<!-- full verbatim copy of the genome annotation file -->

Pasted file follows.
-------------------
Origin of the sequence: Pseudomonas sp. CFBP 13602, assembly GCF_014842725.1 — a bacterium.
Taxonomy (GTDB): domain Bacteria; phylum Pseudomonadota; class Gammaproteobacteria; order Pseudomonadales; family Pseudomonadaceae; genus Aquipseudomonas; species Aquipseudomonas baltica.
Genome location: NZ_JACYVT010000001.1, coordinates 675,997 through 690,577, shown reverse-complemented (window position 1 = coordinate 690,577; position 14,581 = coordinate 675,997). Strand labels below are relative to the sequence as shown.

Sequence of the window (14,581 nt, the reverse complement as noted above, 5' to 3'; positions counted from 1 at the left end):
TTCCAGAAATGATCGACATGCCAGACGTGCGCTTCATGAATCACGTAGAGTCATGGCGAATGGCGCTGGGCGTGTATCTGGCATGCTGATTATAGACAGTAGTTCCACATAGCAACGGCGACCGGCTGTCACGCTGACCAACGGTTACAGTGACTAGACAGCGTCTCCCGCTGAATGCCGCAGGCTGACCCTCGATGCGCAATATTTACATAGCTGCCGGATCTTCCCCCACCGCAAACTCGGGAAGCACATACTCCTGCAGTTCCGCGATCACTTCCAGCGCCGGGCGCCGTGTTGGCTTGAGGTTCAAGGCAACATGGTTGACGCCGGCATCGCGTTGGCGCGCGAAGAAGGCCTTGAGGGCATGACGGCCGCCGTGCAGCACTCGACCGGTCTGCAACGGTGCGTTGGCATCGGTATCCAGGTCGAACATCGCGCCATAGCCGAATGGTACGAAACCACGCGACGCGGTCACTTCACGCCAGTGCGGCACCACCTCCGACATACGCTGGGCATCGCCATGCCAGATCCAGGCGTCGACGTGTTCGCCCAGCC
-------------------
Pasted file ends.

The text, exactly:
Origin of the sequence: Pseudomonas sp. CFBP 13602, assembly GCF_014842725.1 — a bacterium.
Taxonomy (GTDB): domain Bacteria; phylum Pseudomonadota; class Gammaproteobacteria; order Pseudomonadales; family Pseudomonadaceae; genus Aquipseudomonas; species Aquipseudomonas baltica.
Genome location: NZ_JACYVT010000001.1, coordinates 675,997 through 690,577, shown reverse-complemented (window position 1 = coordinate 690,577; position 14,581 = coordinate 675,997). Strand labels below are relative to the sequence as shown.

Sequence of the window (14,581 nt, the reverse complement as noted above, 5' to 3'; positions counted from 1 at the left end):
TTCCAGAAATGATCGACATGCCAGACGTGCGCTTCATGAATCACGTAGAGTCATGGCGAATGGCGCTGGGCGTGTATCTGGCATGCTGATTATAGACAGTAGTTCCACATAGCAACGGCGACCGGCTGTCACGCTGACCAACGGTTACAGTGACTAGACAGCGTCTCCCGCTGAATGCCGCAGGCTGACCCTCGATGCGCAATATTTACATAGCTGCCGGATCTTCCCCCACCGCAAACTCGGGAAGCACATACTCCTGCAGTTCCGCGATCACTTCCAGCGCCGGGCGCCGTGTTGGCTTGAGGTTCAAGGCAACATGGTTGACGCCGGCATCGCGTTGGCGCGCGAAGAAGGCCTTGAGGGCATGACGGCCGCCGTGCAGCACTCGACCGGTCTGCAACGGTGCGTTGGCATCGGTATCCAGGTCGAACATCGCGCCATAGCCGAATGGTACGAAACCACGCGACGCGGTCACTTCACGCCAGTGCGGCACCACCTCCGACATACGCTGGGCATCGCCATGCCAGATCCAGGCGTCGACGTGTTCGCCCAGCC